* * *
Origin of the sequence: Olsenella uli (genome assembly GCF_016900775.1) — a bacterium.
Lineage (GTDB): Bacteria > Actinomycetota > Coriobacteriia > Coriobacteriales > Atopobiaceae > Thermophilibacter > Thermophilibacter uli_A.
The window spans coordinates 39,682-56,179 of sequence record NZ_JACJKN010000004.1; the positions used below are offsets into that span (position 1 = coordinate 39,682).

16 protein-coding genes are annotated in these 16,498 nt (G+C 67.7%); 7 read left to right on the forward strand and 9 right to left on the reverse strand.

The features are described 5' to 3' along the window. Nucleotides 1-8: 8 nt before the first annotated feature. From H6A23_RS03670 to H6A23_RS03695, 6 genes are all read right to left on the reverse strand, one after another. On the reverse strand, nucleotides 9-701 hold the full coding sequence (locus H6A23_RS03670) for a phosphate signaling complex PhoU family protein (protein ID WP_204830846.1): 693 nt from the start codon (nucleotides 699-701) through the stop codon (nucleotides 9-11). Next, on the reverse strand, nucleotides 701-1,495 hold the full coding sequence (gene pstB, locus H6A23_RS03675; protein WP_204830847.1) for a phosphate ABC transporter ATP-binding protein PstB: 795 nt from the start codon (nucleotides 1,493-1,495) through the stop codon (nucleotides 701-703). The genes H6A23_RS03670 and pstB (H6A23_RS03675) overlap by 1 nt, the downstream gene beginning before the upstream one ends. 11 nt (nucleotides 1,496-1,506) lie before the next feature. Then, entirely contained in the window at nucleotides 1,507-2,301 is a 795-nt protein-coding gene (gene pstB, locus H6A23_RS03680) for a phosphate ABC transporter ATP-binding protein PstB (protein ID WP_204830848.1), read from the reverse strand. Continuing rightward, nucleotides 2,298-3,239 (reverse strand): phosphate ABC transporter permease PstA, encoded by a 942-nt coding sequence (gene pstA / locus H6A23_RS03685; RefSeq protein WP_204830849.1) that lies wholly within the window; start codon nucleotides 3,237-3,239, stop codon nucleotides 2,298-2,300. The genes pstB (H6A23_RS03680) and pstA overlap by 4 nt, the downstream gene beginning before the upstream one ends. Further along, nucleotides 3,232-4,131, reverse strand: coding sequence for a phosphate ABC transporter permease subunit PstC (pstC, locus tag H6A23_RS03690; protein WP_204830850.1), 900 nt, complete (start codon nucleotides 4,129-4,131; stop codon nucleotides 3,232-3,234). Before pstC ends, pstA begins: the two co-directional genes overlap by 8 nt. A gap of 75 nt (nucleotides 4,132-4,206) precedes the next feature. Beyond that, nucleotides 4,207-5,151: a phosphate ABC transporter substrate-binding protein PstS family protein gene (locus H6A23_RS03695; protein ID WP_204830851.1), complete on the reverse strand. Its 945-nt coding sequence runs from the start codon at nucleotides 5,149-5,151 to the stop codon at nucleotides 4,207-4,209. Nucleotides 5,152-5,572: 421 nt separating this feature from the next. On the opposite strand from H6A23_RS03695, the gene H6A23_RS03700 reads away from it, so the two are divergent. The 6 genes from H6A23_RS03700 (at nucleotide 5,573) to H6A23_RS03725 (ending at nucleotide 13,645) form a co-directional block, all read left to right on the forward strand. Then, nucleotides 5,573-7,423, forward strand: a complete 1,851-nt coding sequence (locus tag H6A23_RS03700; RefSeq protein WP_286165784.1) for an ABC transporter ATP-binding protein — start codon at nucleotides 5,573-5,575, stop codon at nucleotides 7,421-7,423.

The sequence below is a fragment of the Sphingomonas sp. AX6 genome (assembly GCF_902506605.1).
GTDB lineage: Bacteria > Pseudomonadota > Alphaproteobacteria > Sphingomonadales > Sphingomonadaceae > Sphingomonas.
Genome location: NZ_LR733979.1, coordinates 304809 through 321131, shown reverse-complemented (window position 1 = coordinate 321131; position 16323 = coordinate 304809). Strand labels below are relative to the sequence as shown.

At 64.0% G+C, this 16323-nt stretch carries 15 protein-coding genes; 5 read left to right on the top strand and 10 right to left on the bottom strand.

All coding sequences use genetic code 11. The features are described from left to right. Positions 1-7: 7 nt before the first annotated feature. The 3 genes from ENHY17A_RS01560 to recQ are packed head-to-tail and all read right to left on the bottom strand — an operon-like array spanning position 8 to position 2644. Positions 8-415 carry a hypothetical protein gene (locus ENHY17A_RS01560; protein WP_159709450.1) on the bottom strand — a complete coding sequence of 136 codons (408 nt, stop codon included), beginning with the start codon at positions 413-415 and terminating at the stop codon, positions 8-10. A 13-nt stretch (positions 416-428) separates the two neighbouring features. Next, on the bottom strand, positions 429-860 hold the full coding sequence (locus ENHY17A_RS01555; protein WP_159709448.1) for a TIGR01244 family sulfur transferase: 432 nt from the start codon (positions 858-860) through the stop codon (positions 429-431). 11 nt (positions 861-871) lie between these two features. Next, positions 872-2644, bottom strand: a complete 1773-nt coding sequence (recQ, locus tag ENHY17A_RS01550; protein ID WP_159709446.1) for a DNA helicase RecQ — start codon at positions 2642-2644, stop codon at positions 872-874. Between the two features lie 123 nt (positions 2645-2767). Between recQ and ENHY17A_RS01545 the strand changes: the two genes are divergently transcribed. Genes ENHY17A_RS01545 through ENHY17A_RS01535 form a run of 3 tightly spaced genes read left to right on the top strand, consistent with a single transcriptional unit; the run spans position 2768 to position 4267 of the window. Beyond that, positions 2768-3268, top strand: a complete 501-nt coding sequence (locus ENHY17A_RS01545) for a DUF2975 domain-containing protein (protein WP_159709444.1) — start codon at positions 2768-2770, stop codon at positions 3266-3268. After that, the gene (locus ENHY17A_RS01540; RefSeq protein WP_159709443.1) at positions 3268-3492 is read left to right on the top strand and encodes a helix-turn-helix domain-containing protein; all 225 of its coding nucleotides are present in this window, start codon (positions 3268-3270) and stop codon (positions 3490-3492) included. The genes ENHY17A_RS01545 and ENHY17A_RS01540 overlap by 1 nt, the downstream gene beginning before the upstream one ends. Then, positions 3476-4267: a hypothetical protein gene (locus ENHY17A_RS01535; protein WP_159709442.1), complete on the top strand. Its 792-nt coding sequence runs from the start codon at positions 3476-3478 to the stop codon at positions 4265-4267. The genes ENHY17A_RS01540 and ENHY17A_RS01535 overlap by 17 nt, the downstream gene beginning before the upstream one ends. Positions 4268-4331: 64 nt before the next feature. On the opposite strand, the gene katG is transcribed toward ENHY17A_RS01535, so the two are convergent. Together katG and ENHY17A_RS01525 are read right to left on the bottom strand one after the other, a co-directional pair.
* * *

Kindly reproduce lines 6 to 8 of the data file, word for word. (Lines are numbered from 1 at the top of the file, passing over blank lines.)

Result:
The sequence below is a fragment of the Sphingomonas sp. AX6 genome (assembly GCF_902506605.1).
GTDB lineage: Bacteria > Pseudomonadota > Alphaproteobacteria > Sphingomonadales > Sphingomonadaceae > Sphingomonas.
Genome location: NZ_LR733979.1, coordinates 304809 through 321131, shown reverse-complemented (window position 1 = coordinate 321131; position 16323 = coordinate 304809). Strand labels below are relative to the sequence as shown.